Many historians are of the view that without Marxism there would be no fascism. This was especially relevant to the German situation, where the Marxist-socialist forces were very powerful. The National Socialists put in enormous efforts to emulate socialism (but with an emphasis on nationalism) as an ideological strategy to engage working people. By and large they were not successful and practically speaking they relied on ‘middle-class’ support, including from intellectuals, and significant rural support. It would have to be said that the situation today is radically different, with a significant collapse of practical working-class movements, and from this point of view it could be concluded there will be no fascism. But this approach is too mechanical. And, if anything, working people are now more inclined to go over to Trump-like movements, given the failure of global concepts of development—‘progress’.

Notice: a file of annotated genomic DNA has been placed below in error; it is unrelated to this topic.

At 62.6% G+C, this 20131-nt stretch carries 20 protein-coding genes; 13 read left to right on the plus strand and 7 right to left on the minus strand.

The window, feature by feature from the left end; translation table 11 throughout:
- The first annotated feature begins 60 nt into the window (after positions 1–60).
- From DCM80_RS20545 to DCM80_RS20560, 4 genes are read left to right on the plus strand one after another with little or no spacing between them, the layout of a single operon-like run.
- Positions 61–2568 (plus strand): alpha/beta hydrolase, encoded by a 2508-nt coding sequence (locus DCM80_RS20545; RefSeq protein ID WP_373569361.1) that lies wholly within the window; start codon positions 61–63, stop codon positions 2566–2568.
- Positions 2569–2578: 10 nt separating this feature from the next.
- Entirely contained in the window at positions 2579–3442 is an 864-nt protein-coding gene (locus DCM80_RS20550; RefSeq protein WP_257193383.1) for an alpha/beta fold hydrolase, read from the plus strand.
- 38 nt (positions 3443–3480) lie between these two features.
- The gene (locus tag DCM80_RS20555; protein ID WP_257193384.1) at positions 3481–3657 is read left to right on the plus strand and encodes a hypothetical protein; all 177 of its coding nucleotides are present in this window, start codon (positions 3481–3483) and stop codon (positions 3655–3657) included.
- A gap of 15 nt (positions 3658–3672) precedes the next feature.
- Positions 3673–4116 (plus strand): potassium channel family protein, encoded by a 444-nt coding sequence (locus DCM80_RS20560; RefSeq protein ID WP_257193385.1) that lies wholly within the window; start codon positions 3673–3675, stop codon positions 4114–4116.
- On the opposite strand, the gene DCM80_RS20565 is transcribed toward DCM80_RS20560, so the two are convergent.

Another facet of fascism is its taking up of the new technologies of the day and the embracing of speed as an opening up of a new world. This was not a doctrinal matter so much as an exploration of the irrational. There were many aspects to this, including the cynical welcoming of the mass movement by employing new media and largely treating the individual in the mass as someone to be manipulated. Here, as with Trump, the individuation made possible by the media—in his case Twitter—allows other means of communication to be bypassed. It is not well known, but these possibilities are not new to the United States. In 1930 in New York and elsewhere in the United States there were huge mass gatherings led by leading Italian fascists—gatherings that celebrated the New World that fascism promised. Certainly the fascist leadership principle—leader and mass that bypassed democratic institutions—was facilitated by these media and Trump shows every sign of at least seeking to emulate this. It is a central element of his struggle with established media institutions.